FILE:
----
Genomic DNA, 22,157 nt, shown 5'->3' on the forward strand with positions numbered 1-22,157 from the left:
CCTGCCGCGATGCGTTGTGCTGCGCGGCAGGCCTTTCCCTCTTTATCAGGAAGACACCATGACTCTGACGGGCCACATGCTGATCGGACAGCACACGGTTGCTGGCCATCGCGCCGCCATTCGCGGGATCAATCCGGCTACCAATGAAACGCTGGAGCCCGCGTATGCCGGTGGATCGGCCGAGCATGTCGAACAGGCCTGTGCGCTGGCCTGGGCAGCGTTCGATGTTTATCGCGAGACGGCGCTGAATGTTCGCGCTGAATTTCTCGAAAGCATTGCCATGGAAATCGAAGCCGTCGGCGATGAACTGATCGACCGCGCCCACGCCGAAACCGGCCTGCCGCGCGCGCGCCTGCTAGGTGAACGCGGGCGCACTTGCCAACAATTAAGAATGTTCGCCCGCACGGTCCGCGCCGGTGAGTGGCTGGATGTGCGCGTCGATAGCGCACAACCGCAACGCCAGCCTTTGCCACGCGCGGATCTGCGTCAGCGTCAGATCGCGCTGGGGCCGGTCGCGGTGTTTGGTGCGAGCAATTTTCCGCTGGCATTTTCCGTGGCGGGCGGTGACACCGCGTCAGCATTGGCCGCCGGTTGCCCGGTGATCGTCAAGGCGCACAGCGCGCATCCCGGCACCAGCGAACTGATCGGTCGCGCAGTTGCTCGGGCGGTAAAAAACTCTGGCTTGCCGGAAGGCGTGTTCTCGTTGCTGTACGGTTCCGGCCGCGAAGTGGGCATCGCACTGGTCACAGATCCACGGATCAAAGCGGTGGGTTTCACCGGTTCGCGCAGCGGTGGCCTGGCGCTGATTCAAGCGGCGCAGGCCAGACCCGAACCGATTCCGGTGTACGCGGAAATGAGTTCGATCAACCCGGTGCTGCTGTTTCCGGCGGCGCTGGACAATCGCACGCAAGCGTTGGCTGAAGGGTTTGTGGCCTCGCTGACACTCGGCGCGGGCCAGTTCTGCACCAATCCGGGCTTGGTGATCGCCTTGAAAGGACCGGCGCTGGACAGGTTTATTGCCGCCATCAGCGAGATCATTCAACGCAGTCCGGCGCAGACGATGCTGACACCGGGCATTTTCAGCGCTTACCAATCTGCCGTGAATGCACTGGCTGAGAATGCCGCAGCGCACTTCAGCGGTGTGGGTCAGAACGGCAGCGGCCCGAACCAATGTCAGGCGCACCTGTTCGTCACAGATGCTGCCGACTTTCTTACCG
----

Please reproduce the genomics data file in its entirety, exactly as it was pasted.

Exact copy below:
Genomic DNA, 22,157 nt, shown 5'->3' on the forward strand with positions numbered 1-22,157 from the left:
CCTGCCGCGATGCGTTGTGCTGCGCGGCAGGCCTTTCCCTCTTTATCAGGAAGACACCATGACTCTGACGGGCCACATGCTGATCGGACAGCACACGGTTGCTGGCCATCGCGCCGCCATTCGCGGGATCAATCCGGCTACCAATGAAACGCTGGAGCCCGCGTATGCCGGTGGATCGGCCGAGCATGTCGAACAGGCCTGTGCGCTGGCCTGGGCAGCGTTCGATGTTTATCGCGAGACGGCGCTGAATGTTCGCGCTGAATTTCTCGAAAGCATTGCCATGGAAATCGAAGCCGTCGGCGATGAACTGATCGACCGCGCCCACGCCGAAACCGGCCTGCCGCGCGCGCGCCTGCTAGGTGAACGCGGGCGCACTTGCCAACAATTAAGAATGTTCGCCCGCACGGTCCGCGCCGGTGAGTGGCTGGATGTGCGCGTCGATAGCGCACAACCGCAACGCCAGCCTTTGCCACGCGCGGATCTGCGTCAGCGTCAGATCGCGCTGGGGCCGGTCGCGGTGTTTGGTGCGAGCAATTTTCCGCTGGCATTTTCCGTGGCGGGCGGTGACACCGCGTCAGCATTGGCCGCCGGTTGCCCGGTGATCGTCAAGGCGCACAGCGCGCATCCCGGCACCAGCGAACTGATCGGTCGCGCAGTTGCTCGGGCGGTAAAAAACTCTGGCTTGCCGGAAGGCGTGTTCTCGTTGCTGTACGGTTCCGGCCGCGAAGTGGGCATCGCACTGGTCACAGATCCACGGATCAAAGCGGTGGGTTTCACCGGTTCGCGCAGCGGTGGCCTGGCGCTGATTCAAGCGGCGCAGGCCAGACCCGAACCGATTCCGGTGTACGCGGAAATGAGTTCGATCAACCCGGTGCTGCTGTTTCCGGCGGCGCTGGACAATCGCACGCAAGCGTTGGCTGAAGGGTTTGTGGCCTCGCTGACACTCGGCGCGGGCCAGTTCTGCACCAATCCGGGCTTGGTGATCGCCTTGAAAGGACCGGCGCTGGACAGGTTTATTGCCGCCATCAGCGAGATCATTCAACGCAGTCCGGCGCAGACGATGCTGACACCGGGCATTTTCAGCGCTTACCAATCTGCCGTGAATGCACTGGCTGAGAATGCCGCAGCGCACTTCAGCGGTGTGGGTCAGAACGGCAGCGGCCCGAACCAATGTCAGGCGCACCTGTTCGTCACAGATGCTGCCGACTTTCTTACCG